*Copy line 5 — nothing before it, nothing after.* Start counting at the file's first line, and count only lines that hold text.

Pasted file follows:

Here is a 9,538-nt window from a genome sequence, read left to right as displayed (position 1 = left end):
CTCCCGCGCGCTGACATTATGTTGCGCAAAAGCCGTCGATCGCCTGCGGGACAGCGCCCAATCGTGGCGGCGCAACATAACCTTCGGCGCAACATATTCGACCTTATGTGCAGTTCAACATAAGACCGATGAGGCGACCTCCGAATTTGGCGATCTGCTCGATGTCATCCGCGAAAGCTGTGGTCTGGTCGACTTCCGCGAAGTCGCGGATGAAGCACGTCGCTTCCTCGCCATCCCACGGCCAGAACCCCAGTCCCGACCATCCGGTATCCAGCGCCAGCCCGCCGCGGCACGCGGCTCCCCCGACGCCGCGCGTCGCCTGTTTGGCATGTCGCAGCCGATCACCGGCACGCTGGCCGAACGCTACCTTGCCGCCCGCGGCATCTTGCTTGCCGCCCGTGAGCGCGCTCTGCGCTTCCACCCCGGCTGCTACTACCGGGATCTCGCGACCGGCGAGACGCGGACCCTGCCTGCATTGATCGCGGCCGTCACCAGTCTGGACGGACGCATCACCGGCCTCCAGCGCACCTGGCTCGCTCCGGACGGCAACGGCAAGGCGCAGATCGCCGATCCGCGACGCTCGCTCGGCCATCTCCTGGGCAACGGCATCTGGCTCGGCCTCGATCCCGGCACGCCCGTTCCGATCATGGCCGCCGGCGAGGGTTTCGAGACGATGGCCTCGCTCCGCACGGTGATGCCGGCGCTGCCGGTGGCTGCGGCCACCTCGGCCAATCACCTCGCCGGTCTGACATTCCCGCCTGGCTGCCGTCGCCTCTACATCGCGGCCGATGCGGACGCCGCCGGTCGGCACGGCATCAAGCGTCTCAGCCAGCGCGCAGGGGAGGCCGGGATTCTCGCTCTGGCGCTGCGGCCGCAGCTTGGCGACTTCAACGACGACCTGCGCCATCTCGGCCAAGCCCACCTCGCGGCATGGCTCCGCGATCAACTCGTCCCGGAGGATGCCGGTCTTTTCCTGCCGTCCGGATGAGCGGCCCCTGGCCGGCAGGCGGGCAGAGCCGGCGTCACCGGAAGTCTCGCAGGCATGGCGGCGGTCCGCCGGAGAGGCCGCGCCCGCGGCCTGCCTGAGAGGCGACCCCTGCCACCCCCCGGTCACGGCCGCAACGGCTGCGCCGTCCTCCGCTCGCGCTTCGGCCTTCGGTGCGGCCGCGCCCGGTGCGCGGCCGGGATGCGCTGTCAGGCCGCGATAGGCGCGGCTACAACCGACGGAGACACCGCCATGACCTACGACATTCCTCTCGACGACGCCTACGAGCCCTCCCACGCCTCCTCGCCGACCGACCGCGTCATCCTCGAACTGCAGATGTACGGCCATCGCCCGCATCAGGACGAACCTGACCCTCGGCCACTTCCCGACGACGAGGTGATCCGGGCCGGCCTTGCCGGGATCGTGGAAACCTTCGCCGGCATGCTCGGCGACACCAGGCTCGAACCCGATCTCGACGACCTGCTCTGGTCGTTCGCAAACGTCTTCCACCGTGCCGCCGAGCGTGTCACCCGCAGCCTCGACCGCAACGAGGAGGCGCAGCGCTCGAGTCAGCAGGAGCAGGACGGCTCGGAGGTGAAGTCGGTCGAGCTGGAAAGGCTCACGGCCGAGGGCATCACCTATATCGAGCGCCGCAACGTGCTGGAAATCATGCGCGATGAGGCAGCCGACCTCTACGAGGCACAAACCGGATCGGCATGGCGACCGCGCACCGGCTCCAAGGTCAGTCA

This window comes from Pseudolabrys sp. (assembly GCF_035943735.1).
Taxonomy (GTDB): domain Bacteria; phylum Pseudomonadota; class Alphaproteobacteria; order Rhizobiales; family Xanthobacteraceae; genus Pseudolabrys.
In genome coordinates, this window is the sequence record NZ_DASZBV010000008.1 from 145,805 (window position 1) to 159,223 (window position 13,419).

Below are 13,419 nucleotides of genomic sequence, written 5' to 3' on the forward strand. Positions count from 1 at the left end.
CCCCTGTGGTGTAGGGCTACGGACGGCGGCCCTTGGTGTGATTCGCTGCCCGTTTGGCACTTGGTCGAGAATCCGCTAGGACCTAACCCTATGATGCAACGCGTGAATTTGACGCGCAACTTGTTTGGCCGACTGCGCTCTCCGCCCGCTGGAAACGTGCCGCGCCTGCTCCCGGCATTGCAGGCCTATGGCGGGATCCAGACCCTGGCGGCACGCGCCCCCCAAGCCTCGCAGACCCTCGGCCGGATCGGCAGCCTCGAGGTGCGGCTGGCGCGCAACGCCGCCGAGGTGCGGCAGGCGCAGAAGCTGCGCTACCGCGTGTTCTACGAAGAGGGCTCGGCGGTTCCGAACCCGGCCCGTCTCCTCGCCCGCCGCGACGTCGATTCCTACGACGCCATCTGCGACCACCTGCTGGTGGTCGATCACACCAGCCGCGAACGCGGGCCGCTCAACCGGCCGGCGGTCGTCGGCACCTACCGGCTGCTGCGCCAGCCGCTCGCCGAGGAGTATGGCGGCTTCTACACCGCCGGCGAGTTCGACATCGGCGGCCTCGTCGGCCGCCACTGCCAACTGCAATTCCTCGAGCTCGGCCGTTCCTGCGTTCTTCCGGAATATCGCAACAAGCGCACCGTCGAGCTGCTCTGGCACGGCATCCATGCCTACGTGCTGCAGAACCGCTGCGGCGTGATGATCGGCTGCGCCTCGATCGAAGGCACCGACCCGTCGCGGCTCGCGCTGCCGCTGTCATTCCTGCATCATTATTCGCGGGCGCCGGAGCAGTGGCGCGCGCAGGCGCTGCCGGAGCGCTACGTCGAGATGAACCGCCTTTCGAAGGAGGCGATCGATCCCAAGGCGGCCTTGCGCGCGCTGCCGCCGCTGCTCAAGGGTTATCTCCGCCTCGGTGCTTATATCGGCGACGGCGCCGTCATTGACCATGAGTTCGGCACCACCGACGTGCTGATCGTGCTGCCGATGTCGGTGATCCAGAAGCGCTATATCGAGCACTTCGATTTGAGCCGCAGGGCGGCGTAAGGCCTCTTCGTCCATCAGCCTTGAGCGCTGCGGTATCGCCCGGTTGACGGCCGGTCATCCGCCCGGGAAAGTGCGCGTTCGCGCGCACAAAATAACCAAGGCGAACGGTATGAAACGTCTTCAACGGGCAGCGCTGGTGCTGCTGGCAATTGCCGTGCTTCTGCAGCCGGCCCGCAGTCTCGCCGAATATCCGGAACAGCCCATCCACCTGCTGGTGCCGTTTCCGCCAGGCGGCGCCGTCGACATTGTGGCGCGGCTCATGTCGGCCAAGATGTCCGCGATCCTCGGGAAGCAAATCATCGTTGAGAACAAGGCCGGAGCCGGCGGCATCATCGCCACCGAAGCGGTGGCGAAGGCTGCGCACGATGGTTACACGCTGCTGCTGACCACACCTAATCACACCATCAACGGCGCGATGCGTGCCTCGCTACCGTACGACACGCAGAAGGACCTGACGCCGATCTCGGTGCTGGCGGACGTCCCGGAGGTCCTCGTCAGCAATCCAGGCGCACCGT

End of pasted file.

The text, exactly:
In genome coordinates, this window is the sequence record NZ_DASZBV010000008.1 from 145,805 (window position 1) to 159,223 (window position 13,419).